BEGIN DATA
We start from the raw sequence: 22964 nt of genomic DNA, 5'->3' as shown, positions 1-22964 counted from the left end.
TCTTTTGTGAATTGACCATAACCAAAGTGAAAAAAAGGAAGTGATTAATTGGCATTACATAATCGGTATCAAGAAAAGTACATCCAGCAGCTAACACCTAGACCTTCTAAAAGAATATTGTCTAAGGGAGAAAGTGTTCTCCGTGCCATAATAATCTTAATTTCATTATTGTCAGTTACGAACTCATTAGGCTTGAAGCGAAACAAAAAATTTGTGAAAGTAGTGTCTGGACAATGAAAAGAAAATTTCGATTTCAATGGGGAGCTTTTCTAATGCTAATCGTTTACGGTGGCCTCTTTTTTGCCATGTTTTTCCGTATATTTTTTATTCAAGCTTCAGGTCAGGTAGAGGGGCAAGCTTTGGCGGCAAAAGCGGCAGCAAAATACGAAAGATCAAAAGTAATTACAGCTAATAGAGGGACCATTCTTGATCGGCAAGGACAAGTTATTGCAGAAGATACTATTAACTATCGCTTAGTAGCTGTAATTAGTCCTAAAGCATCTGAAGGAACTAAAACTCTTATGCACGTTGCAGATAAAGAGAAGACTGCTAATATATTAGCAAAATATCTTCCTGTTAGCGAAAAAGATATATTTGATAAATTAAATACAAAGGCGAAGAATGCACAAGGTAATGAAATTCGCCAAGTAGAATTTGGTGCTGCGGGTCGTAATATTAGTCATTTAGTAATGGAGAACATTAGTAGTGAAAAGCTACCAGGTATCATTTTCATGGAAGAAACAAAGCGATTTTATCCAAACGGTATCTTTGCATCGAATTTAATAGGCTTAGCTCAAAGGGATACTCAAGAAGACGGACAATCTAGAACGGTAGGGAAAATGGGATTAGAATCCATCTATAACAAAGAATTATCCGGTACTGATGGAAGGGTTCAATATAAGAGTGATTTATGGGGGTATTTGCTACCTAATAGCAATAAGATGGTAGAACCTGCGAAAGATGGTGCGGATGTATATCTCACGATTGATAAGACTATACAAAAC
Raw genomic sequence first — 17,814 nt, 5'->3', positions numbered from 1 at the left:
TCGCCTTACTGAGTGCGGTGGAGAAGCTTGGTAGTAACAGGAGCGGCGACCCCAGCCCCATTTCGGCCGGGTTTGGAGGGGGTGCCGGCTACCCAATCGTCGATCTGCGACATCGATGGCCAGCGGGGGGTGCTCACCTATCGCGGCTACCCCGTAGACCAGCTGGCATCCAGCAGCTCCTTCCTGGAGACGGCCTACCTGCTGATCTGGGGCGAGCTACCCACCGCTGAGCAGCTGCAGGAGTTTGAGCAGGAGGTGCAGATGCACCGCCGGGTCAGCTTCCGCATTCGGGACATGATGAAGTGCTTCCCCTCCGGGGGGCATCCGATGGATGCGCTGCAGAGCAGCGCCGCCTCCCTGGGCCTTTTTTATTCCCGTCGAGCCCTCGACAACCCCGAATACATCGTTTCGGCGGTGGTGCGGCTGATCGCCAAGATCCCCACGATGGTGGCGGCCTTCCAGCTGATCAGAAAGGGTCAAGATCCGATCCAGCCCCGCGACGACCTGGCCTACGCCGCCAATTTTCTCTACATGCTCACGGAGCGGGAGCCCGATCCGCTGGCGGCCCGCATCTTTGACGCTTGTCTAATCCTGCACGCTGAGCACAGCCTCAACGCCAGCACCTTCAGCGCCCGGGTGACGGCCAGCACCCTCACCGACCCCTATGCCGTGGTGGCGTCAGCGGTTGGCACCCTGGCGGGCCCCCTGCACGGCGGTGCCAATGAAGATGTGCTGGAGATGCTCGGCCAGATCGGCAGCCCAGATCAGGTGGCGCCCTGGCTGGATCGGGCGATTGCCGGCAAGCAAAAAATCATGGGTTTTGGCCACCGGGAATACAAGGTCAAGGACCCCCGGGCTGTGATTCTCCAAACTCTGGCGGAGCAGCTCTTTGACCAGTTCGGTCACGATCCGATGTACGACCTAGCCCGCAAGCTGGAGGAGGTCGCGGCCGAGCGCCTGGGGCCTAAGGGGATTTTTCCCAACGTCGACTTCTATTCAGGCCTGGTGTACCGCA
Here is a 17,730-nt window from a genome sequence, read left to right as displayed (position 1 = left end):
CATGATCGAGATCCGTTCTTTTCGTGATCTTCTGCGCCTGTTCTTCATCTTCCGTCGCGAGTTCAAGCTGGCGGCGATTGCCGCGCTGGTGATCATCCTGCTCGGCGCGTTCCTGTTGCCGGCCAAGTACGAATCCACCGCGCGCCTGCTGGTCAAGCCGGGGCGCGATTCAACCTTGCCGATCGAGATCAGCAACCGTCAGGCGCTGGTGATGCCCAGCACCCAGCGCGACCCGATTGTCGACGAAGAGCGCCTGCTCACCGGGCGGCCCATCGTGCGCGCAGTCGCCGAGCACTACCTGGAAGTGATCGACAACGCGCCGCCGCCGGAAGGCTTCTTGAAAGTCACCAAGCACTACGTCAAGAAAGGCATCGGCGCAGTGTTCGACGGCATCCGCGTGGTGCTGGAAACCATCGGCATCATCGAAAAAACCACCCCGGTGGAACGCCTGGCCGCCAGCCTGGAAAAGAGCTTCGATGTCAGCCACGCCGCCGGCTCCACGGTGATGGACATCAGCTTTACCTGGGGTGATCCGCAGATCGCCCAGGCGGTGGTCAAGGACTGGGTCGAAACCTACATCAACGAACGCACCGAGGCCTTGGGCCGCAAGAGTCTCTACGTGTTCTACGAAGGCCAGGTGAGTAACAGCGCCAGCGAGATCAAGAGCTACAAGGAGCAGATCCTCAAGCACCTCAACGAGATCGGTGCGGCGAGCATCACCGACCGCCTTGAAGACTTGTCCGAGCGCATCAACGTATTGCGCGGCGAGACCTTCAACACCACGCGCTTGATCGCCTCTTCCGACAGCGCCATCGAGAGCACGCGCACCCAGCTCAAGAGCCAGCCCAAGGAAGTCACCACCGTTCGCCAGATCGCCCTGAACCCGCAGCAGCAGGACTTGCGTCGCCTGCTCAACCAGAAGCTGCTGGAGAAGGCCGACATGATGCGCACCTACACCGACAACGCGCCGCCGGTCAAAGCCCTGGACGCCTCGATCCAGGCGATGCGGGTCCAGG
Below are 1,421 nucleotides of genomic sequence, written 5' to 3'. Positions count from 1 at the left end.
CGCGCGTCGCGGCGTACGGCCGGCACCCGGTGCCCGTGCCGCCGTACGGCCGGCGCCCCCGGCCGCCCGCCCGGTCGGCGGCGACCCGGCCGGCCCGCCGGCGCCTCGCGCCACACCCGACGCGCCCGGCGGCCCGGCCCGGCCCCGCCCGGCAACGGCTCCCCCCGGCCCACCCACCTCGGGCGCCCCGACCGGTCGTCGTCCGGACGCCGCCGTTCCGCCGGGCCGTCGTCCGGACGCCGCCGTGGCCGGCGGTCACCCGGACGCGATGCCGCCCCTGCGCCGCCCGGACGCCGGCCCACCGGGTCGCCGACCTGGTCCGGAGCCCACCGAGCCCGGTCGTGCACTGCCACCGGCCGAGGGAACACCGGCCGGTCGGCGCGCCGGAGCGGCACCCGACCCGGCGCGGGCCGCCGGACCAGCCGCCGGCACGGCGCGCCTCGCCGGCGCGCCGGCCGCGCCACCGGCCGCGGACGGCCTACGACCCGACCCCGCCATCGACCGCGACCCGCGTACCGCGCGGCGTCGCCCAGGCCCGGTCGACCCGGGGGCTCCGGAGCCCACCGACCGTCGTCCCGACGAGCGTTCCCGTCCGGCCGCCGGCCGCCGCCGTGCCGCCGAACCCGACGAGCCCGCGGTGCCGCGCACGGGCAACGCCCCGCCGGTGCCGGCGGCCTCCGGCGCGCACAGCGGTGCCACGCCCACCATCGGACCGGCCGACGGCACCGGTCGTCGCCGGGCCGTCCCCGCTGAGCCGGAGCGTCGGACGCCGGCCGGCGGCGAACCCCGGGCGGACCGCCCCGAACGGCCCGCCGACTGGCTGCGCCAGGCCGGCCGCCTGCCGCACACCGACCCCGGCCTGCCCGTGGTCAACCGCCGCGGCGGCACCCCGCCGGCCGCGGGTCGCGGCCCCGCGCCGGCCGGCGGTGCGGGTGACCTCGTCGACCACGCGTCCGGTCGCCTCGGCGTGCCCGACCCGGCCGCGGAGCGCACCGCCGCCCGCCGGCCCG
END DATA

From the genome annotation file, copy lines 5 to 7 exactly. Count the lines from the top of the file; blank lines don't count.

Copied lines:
Here is a 17,730-nt window from a genome sequence, read left to right as displayed (position 1 = left end):
CATGATCGAGATCCGTTCTTTTCGTGATCTTCTGCGCCTGTTCTTCATCTTCCGTCGCGAGTTCAAGCTGGCGGCGATTGCCGCGCTGGTGATCATCCTGCTCGGCGCGTTCCTGTTGCCGGCCAAGTACGAATCCACCGCGCGCCTGCTGGTCAAGCCGGGGCGCGATTCAACCTTGCCGATCGAGATCAGCAACCGTCAGGCGCTGGTGATGCCCAGCACCCAGCGCGACCCGATTGTCGACGAAGAGCGCCTGCTCACCGGGCGGCCCATCGTGCGCGCAGTCGCCGAGCACTACCTGGAAGTGATCGACAACGCGCCGCCGCCGGAAGGCTTCTTGAAAGTCACCAAGCACTACGTCAAGAAAGGCATCGGCGCAGTGTTCGACGGCATCCGCGTGGTGCTGGAAACCATCGGCATCATCGAAAAAACCACCCCGGTGGAACGCCTGGCCGCCAGCCTGGAAAAGAGCTTCGATGTCAGCCACGCCGCCGGCTCCACGGTGATGGACATCAGCTTTACCTGGGGTGATCCGCAGATCGCCCAGGCGGTGGTCAAGGACTGGGTCGAAACCTACATCAACGAACGCACCGAGGCCTTGGGCCGCAAGAGTCTCTACGTGTTCTACGAAGGCCAGGTGAGTAACAGCGCCAGCGAGATCAAGAGCTACAAGGAGCAGATCCTCAAGCACCTCAACGAGATCGGTGCGGCGAGCATCACCGACCGCCTTGAAGACTTGTCCGAGCGCATCAACGTATTGCGCGGCGAGACCTTCAACACCACGCGCTTGATCGCCTCTTCCGACAGCGCCATCGAGAGCACGCGCACCCAGCTCAAGAGCCAGCCCAAGGAAGTCACCACCGTTCGCCAGATCGCCCTGAACCCGCAGCAGCAGGACTTGCGTCGCCTGCTCAACCAGAAGCTGCTGGAGAAGGCCGACATGATGCGCACCTACACCGACAACGCGCCGCCGGTCAAAGCCCTGGACGCCTCGATCCAGGCGATGCGGGTCCAGG
Below are 1,421 nucleotides of genomic sequence, written 5' to 3'. Positions count from 1 at the left end.